Morning Memo - 5/12
Amazon makes download patches available
Author F. Paul Wilson had a printing error occur in the publishing of his most recent book, An Enemy Of The State. The end of the epilogue was cut off. While nothing could be done about the print version, Amazon was able to offer a downloadable fix for the Kindle version. According to Amazon via the WSJ, this is something the company can offer from time to time. Don't forget, Amazon got into a dust up last summer when they removed some versions of 1984 from the Kindles of readers who had bought the book or "book" or whatever. It calls into question the whole idea of a book as being a bound volume of set knowledge. Couldn't authors keep revising, adding? Could e-books just become blogs?
Verizon and Google are working on a tablet together
You gotta figure anyone who thinks they can make a tablet is getting busy these days after the success of the iPad. And given the strength of their collaboration on Droid, it stands to reason that Verizon and Google would team up to take on AT&T and Apple. No date has been set for such a product. It's another story that makes you wonder if you should wait to buy a tablet until competition can drive better products and drive down price.
Google tells businesses to keep old Office, upgrade with Google Docs, Businesses say yeah right
All Things D has a set of responses to Google's idea and says the idea is not catching on. Today marks the release of the new suite of Office products. Essentially, the feeling is that there are no legit alternatives to Office. Google is a huge consumer company but MSFT still owns- OWNS - offices with Office.
Six suicides at Hon Hai (aka Foxconn) this year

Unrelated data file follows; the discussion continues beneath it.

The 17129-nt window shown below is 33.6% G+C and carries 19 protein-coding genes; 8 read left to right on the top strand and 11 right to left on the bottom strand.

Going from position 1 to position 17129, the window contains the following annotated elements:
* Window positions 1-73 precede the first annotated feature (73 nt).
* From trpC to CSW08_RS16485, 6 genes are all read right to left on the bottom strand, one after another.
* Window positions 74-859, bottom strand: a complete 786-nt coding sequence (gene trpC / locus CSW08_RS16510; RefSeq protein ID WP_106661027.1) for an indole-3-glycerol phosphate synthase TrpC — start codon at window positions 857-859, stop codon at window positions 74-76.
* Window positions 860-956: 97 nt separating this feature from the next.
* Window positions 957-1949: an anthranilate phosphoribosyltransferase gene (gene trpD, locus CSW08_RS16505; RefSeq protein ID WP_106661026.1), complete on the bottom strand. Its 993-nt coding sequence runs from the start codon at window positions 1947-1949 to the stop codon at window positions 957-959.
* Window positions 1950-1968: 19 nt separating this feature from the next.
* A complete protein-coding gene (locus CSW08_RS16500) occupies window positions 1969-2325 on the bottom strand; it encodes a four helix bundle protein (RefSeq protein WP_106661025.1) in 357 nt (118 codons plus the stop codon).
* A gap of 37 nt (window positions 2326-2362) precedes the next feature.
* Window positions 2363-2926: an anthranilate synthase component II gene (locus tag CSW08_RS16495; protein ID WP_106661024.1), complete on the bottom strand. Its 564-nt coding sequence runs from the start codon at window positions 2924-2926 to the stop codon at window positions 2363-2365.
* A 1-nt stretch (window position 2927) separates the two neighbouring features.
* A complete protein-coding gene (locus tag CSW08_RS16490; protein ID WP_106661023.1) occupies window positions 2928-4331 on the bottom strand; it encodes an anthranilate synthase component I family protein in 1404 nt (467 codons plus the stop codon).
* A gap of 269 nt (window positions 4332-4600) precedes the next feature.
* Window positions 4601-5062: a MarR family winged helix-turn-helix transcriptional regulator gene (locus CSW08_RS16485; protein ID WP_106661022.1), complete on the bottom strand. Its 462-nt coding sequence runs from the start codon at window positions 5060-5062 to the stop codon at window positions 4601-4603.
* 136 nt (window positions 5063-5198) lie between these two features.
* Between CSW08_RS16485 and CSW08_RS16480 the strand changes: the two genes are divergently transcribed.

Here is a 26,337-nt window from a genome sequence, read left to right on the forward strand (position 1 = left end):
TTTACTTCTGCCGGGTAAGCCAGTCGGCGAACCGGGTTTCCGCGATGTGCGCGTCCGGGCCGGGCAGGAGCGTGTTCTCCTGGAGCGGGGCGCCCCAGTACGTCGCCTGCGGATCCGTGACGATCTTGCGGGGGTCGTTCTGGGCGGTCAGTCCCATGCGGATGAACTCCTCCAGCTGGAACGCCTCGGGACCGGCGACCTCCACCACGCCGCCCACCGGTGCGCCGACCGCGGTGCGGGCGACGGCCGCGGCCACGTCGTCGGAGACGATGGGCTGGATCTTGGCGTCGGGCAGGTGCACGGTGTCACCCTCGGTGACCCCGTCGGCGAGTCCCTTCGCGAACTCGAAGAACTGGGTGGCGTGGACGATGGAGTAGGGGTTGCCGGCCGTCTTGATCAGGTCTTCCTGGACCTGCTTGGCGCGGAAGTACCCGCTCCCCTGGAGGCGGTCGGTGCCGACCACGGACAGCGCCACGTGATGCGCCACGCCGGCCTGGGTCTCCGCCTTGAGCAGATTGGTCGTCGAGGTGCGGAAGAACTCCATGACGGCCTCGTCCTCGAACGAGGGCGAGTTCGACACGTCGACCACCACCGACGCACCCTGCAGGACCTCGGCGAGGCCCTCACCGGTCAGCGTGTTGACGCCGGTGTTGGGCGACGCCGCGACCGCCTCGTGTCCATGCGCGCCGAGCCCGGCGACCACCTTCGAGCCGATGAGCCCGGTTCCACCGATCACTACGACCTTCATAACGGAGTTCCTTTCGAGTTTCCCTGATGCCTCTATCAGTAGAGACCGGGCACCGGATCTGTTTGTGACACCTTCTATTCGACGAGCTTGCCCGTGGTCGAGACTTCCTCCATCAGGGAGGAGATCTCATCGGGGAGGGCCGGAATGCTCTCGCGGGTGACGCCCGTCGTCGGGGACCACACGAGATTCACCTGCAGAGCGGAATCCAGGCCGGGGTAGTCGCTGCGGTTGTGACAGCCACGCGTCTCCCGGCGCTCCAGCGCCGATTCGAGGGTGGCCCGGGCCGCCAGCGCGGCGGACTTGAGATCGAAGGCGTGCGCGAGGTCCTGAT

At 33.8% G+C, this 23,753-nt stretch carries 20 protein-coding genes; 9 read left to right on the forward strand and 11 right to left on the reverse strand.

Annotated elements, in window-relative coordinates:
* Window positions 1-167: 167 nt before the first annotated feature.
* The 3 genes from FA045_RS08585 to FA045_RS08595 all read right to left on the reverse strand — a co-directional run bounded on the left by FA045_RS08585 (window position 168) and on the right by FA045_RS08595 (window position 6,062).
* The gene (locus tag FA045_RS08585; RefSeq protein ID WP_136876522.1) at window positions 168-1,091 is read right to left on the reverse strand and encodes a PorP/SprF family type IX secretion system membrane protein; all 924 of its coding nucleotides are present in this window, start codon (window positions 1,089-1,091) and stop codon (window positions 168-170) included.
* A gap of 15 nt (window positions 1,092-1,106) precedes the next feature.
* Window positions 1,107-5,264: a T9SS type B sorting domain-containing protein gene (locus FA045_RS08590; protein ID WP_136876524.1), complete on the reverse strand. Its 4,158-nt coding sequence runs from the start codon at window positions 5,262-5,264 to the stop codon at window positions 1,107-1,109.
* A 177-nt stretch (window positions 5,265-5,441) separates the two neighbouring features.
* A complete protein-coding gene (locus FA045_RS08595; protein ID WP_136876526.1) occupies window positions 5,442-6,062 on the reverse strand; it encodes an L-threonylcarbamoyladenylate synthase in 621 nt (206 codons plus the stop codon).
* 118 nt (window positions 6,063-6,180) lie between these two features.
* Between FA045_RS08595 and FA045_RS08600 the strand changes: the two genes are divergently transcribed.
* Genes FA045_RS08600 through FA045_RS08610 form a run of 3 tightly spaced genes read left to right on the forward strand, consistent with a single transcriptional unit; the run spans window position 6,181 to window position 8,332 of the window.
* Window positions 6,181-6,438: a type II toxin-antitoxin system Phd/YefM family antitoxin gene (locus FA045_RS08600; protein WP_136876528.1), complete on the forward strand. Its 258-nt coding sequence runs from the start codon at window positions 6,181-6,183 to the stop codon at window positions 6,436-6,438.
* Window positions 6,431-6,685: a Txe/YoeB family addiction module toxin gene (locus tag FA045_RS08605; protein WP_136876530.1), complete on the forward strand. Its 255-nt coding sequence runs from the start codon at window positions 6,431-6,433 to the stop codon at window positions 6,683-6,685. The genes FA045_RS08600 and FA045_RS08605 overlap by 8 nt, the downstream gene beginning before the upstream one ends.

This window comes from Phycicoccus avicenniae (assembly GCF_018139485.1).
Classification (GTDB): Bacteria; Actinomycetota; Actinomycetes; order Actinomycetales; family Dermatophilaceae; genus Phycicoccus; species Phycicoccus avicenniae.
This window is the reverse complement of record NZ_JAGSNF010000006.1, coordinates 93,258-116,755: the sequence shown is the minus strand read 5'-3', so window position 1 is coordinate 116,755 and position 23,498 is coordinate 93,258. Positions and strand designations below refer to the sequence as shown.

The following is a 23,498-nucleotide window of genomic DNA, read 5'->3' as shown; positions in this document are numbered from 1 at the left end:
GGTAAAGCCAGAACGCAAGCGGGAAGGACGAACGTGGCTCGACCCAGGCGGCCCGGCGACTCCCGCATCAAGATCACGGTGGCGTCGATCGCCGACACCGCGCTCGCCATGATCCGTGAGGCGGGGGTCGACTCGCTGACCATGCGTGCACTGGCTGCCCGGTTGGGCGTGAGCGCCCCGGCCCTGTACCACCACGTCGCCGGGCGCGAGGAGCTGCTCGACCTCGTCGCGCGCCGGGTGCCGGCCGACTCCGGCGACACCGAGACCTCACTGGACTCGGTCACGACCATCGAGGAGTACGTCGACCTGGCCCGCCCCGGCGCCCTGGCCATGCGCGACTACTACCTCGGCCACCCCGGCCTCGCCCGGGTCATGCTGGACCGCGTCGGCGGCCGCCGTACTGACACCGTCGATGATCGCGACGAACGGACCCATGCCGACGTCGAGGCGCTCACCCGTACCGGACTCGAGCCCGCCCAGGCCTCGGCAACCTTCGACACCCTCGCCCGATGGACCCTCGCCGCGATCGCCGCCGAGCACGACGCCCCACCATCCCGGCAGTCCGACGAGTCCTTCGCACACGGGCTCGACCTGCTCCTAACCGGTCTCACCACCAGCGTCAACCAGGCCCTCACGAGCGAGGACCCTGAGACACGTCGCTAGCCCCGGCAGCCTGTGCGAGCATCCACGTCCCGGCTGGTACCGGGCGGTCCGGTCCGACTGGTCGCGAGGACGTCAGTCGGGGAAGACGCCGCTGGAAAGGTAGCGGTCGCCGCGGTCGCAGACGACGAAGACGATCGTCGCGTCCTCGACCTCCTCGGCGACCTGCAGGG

Business Week reports on the death of a factory worker at a Shenzen factory that builds products for Apple, HP, and other companies. It's the 6th suicide this year. Last year, an employee apparently killed himself after an iPhone prototype he was trusted with went missing.
A New Facebook
The New York Times reports that some self-described nerds in New York are building an alternative to Facebook. But more private and with open source code. The project, called Diaspora*, was funded - and fast - throught the grass roots fundraising site Kickstarter. It all sounds a little like what Facebook was when it was called TheFacebook. (* the asterisk is part of the name)
Facebook Executive answers questions and also makes lots of money on ads
The New York Times culled questions from their readers about Facebook's approach to privacy.Â Public Policy VP for Facebook answered them:
Here's what he has to say about what happens to your info when you delete:
Deletion is permanent, and the account can't be reactivated. When we process your deletion request, we immediately delete all personal information associated with your account. Messages and Wall posts remain, but are attributed to an anonymous Facebook user. Content you've added is deleted over time, but isn't accessible on Facebook, and isn't linked with any personal information about you.
*All Things D reports that FB delivered more banner ads to its US users than any other web publisher.Â
Tell me before I break the bank on my cell bill
On Tuesday, the FCC announced it would take public comments about a plan that would require cell phone companies to tell customers when their bill is getting unusually high.Â European wireless carriers are required to do so â€“ so the question is should we do that in America, too?
Another iPhone prototype is leaked
TechCrunch says this leaked phone reveals the iPhone is evolving â€“ it's powered by the same kind of chip that powers the iPad.Â
On Tuesday, NASA and the Citizen Science Alliance announced a project which will allow users to reserarch some of the biggest scientific questions about the history of the moon and our solar system.Â Â People will have access to new images taken by NASA's Lunar Reconnaissance Orbiter Camera.Â Will they be able to offer answers to some of our most burning questions?